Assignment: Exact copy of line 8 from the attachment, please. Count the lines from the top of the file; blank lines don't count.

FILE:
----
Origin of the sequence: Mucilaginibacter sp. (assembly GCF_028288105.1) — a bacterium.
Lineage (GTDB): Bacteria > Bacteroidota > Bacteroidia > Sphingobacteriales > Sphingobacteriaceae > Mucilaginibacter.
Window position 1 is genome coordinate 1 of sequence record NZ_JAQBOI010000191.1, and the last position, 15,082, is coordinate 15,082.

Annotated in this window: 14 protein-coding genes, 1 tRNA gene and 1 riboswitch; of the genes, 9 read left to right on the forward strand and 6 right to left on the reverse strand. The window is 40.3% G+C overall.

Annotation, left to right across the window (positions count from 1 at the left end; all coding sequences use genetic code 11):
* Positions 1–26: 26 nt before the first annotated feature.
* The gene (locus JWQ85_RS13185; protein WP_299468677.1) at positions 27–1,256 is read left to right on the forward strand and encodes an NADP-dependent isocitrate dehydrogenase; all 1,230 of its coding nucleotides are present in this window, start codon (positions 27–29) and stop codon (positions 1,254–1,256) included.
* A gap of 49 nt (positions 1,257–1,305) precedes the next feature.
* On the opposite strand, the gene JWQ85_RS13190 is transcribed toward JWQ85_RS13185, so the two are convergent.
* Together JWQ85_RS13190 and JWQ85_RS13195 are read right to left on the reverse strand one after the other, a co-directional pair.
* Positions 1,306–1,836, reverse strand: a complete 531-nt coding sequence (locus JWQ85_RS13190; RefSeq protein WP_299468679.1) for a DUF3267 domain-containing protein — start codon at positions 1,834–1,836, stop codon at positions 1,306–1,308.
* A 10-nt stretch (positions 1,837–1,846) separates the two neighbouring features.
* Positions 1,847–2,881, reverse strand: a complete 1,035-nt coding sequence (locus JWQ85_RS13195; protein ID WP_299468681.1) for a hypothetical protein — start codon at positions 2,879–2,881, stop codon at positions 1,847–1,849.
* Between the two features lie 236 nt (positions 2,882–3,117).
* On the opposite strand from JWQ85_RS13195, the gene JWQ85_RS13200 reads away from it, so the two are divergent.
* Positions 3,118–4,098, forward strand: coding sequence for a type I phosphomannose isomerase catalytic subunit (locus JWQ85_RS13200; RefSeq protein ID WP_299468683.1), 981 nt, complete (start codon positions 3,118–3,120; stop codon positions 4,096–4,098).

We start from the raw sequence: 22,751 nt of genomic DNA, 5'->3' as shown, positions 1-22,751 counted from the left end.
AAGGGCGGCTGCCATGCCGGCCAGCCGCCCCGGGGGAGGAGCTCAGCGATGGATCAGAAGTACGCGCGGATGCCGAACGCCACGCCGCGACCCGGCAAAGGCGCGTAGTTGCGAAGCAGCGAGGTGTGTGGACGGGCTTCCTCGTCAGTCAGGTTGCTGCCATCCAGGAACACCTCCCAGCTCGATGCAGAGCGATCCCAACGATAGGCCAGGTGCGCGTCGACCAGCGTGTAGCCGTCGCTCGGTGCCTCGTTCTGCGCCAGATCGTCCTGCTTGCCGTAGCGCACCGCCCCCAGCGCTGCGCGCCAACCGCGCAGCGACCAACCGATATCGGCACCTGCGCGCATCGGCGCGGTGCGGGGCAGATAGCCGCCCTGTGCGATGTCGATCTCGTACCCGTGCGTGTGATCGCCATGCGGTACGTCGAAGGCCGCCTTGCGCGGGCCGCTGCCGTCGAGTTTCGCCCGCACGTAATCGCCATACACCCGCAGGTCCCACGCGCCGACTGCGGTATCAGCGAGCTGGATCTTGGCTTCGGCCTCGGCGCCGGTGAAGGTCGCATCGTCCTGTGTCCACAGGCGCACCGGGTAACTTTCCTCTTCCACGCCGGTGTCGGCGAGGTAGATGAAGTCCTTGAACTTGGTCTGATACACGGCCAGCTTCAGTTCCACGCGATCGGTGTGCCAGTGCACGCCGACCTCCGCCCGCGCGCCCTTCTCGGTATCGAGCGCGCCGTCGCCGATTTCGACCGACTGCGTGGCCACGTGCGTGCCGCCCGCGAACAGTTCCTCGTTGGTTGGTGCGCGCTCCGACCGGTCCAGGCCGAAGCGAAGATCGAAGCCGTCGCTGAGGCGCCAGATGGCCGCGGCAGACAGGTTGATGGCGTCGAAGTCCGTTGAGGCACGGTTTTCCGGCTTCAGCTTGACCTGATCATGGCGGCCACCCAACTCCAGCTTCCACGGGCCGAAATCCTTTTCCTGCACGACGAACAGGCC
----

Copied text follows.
* A gap of 49 nt (positions 1,257–1,305) precedes the next feature.